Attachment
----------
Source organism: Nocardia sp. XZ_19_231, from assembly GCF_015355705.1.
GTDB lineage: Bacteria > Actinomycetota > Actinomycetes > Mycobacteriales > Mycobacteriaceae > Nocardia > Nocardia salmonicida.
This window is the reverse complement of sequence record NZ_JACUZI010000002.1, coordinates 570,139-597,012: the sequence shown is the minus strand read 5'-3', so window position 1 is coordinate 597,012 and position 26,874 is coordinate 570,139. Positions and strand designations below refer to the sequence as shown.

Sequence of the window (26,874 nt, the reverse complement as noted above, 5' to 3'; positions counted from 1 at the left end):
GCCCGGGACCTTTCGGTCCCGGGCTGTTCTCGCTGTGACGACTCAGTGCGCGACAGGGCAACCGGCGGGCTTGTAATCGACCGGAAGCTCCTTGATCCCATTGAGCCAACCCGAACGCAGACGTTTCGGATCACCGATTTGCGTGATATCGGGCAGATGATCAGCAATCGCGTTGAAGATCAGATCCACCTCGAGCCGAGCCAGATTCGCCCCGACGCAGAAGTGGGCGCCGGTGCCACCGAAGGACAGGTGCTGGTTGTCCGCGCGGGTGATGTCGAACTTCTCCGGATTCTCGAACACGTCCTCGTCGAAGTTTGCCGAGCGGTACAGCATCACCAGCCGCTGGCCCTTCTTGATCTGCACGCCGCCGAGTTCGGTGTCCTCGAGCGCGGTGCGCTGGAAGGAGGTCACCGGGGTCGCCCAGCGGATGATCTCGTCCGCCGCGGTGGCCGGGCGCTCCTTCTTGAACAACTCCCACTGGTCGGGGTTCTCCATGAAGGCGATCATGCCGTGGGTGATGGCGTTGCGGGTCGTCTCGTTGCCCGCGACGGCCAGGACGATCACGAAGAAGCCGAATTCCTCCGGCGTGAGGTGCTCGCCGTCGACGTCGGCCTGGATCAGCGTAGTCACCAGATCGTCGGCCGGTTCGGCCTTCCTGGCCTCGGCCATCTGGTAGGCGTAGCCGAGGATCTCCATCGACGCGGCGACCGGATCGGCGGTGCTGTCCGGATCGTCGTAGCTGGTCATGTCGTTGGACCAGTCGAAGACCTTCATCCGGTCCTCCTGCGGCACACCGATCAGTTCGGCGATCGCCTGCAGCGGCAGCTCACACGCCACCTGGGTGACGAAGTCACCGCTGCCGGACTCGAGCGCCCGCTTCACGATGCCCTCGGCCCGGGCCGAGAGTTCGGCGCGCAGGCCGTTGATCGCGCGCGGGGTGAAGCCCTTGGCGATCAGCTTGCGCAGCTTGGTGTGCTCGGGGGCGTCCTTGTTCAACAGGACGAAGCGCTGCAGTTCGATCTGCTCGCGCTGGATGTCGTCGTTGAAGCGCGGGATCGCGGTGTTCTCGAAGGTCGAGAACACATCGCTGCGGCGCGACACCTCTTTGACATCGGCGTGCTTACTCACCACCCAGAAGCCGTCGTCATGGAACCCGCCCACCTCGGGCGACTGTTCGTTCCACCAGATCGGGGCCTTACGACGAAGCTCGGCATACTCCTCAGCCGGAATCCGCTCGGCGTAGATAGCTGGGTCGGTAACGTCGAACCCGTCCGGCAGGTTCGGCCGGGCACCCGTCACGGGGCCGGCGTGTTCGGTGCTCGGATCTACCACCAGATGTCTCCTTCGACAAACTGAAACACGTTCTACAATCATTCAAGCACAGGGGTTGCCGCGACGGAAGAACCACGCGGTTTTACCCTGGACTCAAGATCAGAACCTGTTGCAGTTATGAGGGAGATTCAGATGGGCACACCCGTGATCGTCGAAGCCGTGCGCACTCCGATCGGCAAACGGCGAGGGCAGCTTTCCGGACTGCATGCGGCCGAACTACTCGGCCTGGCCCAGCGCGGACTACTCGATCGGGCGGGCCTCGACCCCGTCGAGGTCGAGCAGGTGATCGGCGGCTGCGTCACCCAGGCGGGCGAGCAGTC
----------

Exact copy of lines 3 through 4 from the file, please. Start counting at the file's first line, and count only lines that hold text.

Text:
This window is the reverse complement of sequence record NZ_JACUZI010000002.1, coordinates 570,139-597,012: the sequence shown is the minus strand read 5'-3', so window position 1 is coordinate 597,012 and position 26,874 is coordinate 570,139. Positions and strand designations below refer to the sequence as shown.

Sequence of the window (26,874 nt, the reverse complement as noted above, 5' to 3'; positions counted from 1 at the left end):